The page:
Published on February 14, 2013 at 4:58 AM
The candidate inhibitor chosen by the researchers was a fragment of the receptor itself - specifically, the part of the receptor where PTEN attaches. Such sub-protein structures are known as "peptides"; this one was previously dubbed "3L4F." Test-tube and cell-culture experiments showed that 3L4F boosted 5-HT2C response significantly; that it acted by binding to PTEN; and that it had no effect at all on another type of serotonin receptor, designated 5-HT2A.
Behavioral studies in laboratory rats also indicated that 3L4F increased 5-HT2C responses.
"We looked at both human cells and rats because ultimately we want to translate this research into therapeutics," said UTMB postdoctoral fellow Noelle Anastasio, lead author of the paper. "The idea of targeting these interactions to produce drug and research tools is truly new and has great potential."
The team took a step toward realizing that potential by trimming 3L4F down to a peptide roughly half its size that retains similar efficacy. Using computational molecular modeling, they determined which elements of this peptide were important to bonding with PTEN - information they will use to design smaller molecules with the same or better activity.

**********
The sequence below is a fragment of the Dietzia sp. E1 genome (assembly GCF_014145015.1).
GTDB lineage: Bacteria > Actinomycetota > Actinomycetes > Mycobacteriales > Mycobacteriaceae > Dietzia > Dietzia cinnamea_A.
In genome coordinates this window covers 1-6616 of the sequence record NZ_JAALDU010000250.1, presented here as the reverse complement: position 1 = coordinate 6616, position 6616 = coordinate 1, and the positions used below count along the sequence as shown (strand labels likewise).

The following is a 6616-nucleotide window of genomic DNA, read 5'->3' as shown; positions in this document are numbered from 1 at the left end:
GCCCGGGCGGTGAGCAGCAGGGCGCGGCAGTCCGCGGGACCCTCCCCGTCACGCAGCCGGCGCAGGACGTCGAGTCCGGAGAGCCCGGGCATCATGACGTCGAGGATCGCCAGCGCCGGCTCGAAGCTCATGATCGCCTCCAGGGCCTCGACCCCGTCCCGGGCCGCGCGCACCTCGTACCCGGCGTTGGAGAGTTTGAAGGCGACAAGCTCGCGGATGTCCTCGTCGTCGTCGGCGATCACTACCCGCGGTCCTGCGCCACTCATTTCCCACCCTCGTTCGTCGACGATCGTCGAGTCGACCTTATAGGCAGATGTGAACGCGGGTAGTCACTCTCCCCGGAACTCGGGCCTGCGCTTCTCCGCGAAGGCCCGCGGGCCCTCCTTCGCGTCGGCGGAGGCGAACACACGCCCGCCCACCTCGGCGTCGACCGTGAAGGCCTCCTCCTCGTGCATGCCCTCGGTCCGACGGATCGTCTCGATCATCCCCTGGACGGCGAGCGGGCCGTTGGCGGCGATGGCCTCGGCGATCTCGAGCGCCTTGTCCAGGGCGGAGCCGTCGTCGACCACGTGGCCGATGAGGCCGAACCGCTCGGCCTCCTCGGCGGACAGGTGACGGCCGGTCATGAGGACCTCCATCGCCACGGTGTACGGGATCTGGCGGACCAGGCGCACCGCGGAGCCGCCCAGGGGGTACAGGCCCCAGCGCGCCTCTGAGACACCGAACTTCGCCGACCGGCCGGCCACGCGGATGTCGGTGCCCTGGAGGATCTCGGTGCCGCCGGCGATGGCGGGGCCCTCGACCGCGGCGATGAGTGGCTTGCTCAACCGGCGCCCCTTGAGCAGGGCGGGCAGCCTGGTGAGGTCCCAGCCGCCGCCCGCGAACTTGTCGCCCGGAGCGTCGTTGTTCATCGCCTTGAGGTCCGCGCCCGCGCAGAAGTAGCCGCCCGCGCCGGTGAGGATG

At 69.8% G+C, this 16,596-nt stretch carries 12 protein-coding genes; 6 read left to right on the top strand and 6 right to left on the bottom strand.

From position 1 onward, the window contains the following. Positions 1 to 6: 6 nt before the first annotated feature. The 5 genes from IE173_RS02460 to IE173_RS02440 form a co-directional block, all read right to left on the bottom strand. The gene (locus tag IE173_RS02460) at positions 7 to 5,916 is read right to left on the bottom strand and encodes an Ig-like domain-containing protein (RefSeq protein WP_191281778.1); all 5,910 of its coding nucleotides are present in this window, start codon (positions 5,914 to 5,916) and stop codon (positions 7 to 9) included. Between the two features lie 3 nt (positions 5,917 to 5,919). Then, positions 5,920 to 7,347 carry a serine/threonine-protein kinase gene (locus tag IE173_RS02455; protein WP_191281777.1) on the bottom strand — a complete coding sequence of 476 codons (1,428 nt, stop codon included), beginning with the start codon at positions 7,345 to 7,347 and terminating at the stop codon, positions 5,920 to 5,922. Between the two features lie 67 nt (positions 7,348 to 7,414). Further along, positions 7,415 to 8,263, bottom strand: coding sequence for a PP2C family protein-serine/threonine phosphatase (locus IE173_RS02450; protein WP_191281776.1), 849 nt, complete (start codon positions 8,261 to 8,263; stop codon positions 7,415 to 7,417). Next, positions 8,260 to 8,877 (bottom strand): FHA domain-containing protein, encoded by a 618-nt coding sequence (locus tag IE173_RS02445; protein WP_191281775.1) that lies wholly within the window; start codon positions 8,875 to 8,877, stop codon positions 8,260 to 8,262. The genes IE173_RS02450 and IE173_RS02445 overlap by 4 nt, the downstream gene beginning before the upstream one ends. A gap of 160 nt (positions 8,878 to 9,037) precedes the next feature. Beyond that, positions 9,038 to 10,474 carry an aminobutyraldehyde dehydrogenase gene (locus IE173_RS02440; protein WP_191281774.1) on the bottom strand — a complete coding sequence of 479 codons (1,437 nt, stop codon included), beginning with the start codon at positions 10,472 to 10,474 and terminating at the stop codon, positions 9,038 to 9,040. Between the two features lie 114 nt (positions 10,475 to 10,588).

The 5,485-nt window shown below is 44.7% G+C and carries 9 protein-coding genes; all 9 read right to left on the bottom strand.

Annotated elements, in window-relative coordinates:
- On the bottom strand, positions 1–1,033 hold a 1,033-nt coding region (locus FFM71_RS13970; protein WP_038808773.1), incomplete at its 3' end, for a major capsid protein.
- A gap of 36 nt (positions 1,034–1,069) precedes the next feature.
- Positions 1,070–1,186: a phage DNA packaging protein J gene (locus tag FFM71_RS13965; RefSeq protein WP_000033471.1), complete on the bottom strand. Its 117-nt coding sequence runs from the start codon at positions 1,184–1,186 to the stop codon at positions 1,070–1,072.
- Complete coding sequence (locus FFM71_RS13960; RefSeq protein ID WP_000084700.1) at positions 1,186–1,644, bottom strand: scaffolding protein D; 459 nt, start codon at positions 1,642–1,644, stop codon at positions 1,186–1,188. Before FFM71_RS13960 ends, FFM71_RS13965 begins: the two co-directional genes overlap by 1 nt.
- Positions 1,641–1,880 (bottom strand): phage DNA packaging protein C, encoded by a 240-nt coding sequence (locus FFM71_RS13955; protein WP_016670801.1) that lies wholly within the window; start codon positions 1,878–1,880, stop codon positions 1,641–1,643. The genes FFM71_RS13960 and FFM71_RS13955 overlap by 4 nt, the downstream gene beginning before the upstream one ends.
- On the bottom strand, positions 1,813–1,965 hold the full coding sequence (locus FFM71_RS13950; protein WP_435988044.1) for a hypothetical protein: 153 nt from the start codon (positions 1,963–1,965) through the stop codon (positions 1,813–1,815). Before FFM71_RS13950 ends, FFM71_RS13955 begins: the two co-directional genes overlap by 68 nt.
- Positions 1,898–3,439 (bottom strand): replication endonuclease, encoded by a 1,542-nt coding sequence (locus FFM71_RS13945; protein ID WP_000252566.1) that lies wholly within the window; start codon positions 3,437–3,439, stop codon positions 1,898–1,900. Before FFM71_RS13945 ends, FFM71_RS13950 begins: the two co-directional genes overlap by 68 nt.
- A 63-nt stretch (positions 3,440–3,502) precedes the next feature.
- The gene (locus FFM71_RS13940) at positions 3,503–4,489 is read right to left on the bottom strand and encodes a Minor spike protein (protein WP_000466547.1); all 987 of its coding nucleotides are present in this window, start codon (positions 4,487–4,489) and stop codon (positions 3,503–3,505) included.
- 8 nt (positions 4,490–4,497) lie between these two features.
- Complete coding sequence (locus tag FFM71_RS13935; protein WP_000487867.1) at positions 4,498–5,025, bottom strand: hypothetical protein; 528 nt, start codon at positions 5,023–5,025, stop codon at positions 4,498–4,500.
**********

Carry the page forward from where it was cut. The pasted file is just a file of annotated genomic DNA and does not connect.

"We've got the basics down now, so we can use the chemistry to make new molecules that we think might be potentially useful for treatment of addictions, for example," Cunningham said. "But there's also an intense interest in figuring out the biology of this interaction between 5-HT2C and PTEN, what it means in terms of disease states like the addictions, alcoholism, depression and obesity and eating disorders. I think in a broader sense this is really going to help us understand the neurobiology of these disorders."
Source: University of Texas Medical Branch at Galveston